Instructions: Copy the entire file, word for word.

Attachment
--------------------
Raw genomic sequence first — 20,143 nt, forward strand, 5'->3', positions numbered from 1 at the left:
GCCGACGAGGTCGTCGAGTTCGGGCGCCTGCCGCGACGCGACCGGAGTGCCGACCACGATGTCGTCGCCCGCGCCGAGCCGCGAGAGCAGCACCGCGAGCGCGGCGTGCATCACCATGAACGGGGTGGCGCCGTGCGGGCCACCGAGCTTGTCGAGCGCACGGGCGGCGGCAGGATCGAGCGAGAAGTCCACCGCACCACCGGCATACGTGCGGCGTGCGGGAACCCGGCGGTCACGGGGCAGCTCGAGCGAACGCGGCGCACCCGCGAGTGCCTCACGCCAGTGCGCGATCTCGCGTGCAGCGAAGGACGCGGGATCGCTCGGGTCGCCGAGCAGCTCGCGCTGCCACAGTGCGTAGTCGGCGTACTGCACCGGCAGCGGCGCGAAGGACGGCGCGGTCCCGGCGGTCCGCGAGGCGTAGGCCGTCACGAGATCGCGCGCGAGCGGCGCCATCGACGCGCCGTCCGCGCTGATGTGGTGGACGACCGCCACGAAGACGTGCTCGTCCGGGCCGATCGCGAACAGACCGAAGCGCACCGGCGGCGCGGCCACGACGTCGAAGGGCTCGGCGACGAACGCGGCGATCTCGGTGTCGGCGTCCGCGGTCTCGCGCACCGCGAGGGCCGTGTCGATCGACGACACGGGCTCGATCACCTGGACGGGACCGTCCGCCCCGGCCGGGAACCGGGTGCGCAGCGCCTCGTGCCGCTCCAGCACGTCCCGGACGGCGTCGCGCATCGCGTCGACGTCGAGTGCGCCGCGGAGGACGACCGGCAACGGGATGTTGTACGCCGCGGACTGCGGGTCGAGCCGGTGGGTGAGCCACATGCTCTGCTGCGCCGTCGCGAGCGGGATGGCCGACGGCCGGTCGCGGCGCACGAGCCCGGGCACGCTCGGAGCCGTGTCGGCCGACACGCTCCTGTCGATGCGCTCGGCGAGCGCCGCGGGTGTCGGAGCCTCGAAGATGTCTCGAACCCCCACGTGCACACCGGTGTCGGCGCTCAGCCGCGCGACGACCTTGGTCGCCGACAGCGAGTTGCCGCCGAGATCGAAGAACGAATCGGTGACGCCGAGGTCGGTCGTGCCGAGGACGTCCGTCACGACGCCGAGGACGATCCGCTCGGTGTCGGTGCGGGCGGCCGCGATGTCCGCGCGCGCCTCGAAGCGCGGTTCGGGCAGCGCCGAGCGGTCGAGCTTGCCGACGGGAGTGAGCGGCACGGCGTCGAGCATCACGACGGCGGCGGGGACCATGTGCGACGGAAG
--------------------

Raw genomic sequence first — 20,143 nt, forward strand, 5'->3', positions numbered from 1 at the left:
GCCGACGAGGTCGTCGAGTTCGGGCGCCTGCCGCGACGCGACCGGAGTGCCGACCACGATGTCGTCGCCCGCGCCGAGCCGCGAGAGCAGCACCGCGAGCGCGGCGTGCATCACCATGAACGGGGTGGCGCCGTGCGGGCCACCGAGCTTGTCGAGCGCACGGGCGGCGGCAGGATCGAGCGAGAAGTCCACCGCACCACCGGCATACGTGCGGCGTGCGGGAACCCGGCGGTCACGGGGCAGCTCGAGCGAACGCGGCGCACCCGCGAGTGCCTCACGCCAGTGCGCGATCTCGCGTGCAGCGAAGGACGCGGGATCGCTCGGGTCGCCGAGCAGCTCGCGCTGCCACAGTGCGTAGTCGGCGTACTGCACCGGCAGCGGCGCGAAGGACGGCGCGGTCCCGGCGGTCCGCGAGGCGTAGGCCGTCACGAGATCGCGCGCGAGCGGCGCCATCGACGCGCCGTCCGCGCTGATGTGGTGGACGACCGCCACGAAGACGTGCTCGTCCGGGCCGATCGCGAACAGACCGAAGCGCACCGGCGGCGCGGCCACGACGTCGAAGGGCTCGGCGACGAACGCGGCGATCTCGGTGTCGGCGTCCGCGGTCTCGCGCACCGCGAGGGCCGTGTCGATCGACGACACGGGCTCGATCACCTGGACGGGACCGTCCGCCCCGGCCGGGAACCGGGTGCGCAGCGCCTCGTGCCGCTCCAGCACGTCCCGGACGGCGTCGCGCATCGCGTCGACGTCGAGTGCGCCGCGGAGGACGACCGGCAACGGGATGTTGTACGCCGCGGACTGCGGGTCGAGCCGGTGGGTGAGCCACATGCTCTGCTGCGCCGTCGCGAGCGGGATGGCCGACGGCCGGTCGCGGCGCACGAGCCCGGGCACGCTCGGAGCCGTGTCGGCCGACACGCTCCTGTCGATGCGCTCGGCGAGCGCCGCGGGTGTCGGAGCCTCGAAGATGTCTCGAACCCCCACGTGCACACCGGTGTCGGCGCTCAGCCGCGCGACGACCTTGGTCGCCGACAGCGAGTTGCCGCCGAGATCGAAGAACGAATCGGTGACGCCGAGGTCGGTCGTGCCGAGGACGTCCGTCACGACGCCGAGGACGATCCGCTCGGTGTCGGTGCGGGCGGCCGCGATGTCCGCGCGCGCCTCGAAGCGCGGTTCGGGCAGCGCCGAGCGGTCGAGCTTGCCGACGGGAGTGAGCGGCACGGCGTCGAGCATCACGACGGCGGCGGGGACCATGTGCGACGGAAG